|Cyclonic storm (IMD)|
|Category 1 cyclone (SSHS)|
Tropical Cyclone 01B shortly after forming
|Formed||May 12, 2007|
|Dissipated||May 15, 2007|
|Lowest pressure||988 hPa (mbar)|
|Andaman Islands, Nicobar Islands, Bangladesh, Burma|
|Part of the|
2007 North Indian Ocean cyclone season
Cyclone Akash (JTWC designation: 01B, also known as Cyclonic Storm Akash) marked the first named tropical cyclone of the 2007 North Indian Ocean cyclone season. Tracked by both India Meteorological Department (IMD) and Joint Typhoon Warning Center (JTWC), it formed from an area of disturbed weather on the Bay of Bengal on May 12, and gradually organized as it drifted northward. An eye began to develop as it approached land, and after reaching peak 3-min sustained winds of 85 km/h (50 mph), it struck about 115 km (70 mi) south of Chittagong in Bangladesh. Akash rapidly weakened over land, with advisories discontinuing on May 15.
The storm initially brought heavy rainfall to the Andaman and Nicobar Islands. Upon striking Bangladesh, Cyclonic Storm Akash produced a moderate storm tide, along with strong winds and heavy rains. The storm left dozens of boats missing, with three fisherman confirmed killed and another fifty missing. In Burma, its storm tide caused some coastal flooding. Unavoidable damage resulted from Cyclone Akash. Coastal areas flooded from storm tides of 5 to 10 feet, destroying thirty five businesses and 205 homes, while damaging 845 more. Crops sustained damage. The India Meteorological Department played a key role in sparing Bangladesh from disaster.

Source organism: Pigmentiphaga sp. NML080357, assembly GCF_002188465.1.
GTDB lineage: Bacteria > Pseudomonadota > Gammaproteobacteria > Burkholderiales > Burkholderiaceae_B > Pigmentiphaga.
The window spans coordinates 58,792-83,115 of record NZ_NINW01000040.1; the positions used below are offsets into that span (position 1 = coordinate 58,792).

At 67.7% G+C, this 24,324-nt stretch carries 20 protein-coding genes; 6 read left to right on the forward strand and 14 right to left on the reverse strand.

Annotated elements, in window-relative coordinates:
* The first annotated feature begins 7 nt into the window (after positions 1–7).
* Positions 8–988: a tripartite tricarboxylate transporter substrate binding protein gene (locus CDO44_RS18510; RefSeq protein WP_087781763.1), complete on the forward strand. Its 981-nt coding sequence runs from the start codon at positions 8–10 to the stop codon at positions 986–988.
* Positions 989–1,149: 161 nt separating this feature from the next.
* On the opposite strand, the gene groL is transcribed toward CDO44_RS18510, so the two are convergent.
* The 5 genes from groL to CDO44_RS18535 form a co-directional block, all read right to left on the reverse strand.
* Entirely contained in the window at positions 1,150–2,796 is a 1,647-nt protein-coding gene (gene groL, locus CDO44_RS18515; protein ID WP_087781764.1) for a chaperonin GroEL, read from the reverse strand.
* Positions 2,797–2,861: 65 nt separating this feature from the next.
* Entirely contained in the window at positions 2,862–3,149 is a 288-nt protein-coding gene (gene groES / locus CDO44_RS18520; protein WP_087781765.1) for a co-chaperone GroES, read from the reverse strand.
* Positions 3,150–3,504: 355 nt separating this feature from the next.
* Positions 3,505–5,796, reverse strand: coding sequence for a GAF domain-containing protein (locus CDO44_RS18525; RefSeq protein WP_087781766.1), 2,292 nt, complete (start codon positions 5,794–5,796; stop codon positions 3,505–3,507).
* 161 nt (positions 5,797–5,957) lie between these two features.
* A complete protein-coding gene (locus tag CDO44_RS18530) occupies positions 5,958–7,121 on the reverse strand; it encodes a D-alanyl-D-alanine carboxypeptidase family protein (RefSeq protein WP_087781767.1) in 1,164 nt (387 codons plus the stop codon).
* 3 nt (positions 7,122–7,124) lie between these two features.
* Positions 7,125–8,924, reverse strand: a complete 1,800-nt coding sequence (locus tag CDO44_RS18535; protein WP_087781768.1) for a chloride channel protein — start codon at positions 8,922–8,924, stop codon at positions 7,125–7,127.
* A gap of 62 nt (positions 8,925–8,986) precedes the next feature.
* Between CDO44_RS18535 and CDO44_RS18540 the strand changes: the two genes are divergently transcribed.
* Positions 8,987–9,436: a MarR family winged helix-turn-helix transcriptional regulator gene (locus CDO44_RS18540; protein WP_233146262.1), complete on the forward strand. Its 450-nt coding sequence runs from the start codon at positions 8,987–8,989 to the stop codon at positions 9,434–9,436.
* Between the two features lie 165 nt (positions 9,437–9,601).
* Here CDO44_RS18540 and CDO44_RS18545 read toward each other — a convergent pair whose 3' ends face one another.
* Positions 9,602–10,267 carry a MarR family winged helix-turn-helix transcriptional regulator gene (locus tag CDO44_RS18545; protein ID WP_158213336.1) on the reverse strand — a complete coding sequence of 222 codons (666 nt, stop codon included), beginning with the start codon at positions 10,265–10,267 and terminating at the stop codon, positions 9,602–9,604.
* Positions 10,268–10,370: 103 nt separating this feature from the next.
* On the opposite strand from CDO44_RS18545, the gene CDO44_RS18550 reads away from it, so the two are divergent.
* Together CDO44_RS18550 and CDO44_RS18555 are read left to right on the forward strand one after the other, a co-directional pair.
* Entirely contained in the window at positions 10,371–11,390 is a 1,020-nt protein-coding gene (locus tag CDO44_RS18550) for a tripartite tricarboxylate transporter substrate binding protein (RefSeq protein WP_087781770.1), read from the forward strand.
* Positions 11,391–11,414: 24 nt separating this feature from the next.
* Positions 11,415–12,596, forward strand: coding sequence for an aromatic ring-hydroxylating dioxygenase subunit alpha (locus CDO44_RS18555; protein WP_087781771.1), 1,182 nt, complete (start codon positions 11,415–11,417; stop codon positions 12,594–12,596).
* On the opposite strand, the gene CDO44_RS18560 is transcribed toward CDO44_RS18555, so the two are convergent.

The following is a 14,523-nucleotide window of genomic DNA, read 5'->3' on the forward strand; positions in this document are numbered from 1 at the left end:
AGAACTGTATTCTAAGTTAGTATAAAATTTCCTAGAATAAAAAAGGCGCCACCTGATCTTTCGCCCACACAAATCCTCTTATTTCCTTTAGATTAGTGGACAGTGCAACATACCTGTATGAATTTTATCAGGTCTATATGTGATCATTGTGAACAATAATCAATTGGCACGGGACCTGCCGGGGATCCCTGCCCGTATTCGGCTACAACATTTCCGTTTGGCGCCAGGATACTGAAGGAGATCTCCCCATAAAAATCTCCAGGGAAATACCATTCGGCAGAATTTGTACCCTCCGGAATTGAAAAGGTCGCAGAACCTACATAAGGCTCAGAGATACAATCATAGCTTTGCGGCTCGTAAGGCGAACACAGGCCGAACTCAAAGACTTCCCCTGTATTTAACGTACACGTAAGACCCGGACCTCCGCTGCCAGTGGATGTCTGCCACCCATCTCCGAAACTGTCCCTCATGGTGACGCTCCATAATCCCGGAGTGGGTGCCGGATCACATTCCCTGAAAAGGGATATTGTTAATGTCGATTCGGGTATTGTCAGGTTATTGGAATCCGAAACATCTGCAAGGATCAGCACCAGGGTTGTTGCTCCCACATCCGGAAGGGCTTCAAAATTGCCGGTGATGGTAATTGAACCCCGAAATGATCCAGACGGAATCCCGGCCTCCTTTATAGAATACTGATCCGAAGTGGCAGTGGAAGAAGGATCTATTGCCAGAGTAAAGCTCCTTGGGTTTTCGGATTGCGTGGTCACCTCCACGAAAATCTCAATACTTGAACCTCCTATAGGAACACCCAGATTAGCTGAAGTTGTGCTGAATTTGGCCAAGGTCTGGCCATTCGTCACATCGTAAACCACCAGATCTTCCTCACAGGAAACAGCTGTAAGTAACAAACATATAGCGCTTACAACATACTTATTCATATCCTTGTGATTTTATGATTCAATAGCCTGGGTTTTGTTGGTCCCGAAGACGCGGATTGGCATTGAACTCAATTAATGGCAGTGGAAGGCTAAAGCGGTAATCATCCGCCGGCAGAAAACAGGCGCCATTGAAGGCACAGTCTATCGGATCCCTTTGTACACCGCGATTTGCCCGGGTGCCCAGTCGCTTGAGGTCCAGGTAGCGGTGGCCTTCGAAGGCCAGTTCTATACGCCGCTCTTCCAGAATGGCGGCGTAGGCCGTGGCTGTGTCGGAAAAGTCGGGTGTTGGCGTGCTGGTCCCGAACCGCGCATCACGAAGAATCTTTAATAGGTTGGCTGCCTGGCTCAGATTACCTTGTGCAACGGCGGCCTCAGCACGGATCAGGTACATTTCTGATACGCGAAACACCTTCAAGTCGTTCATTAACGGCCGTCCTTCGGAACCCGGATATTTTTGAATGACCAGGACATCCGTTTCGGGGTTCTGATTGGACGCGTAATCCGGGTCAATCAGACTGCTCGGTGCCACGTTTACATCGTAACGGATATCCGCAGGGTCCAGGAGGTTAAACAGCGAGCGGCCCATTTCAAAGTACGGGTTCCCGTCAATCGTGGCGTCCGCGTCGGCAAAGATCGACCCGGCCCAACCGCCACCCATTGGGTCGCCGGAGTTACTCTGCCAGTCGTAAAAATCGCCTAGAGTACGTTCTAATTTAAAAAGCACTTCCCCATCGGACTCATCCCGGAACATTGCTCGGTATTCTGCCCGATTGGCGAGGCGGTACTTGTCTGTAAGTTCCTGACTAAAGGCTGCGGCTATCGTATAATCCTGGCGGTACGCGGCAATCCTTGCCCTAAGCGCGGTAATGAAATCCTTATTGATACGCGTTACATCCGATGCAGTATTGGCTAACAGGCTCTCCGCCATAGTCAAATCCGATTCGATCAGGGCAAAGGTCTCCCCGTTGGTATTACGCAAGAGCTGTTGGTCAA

During the second week of May, low pressures persisted across the Bay of Bengal. An area of convection developed on May 11, and the next day the India Meteorological Department (IMD) classified it as a depression. The system drifted northward, and initially moderate wind shear kept the deep convection on the periphery of the consolidating low-level circulation center. Gradually, banding features developed along the eastern semicircle, and with decreasing amounts of wind shear the system organized further. By May 13, the pressure had dropped to 1000 mbar as wind shear levels dropped significantly.
An anticyclone developed over the system, while a mid-latitude trough over northeastern India provided favorable outflow. Convection continued to consolidate around the low-level circulation, and with well-defined banding features and a central dense overcast over the center of circulation, the Joint Typhoon Warning Center (JTWC) upgraded it to Tropical Cyclone 01B at 1121 UTC on May 13 while located about 545 km (340 mi) west-northwest of Yangon, Burma.
Upon first being upgraded, the storm tracked steadily northward due to a break in a mid-level ridge. Early on May 14, IMD upgraded the system to deep depression status, and six hours later classified it as Cyclonic Storm Akash after attaining 3-min sustained winds of 40 mph (65 km/h). Akash continued to organize, with deep convection wrapping fully around the low-level circulation. An eye began to form as the storm approached land, and at 1800 UTC on May 14 JTWC estimated 1-min sustained winds of 120 km/h (75 mph). Officially, Akash attained peak 3-min sustained winds of 85 km/h (50 mph) and a minimum central pressure of 988 hPa.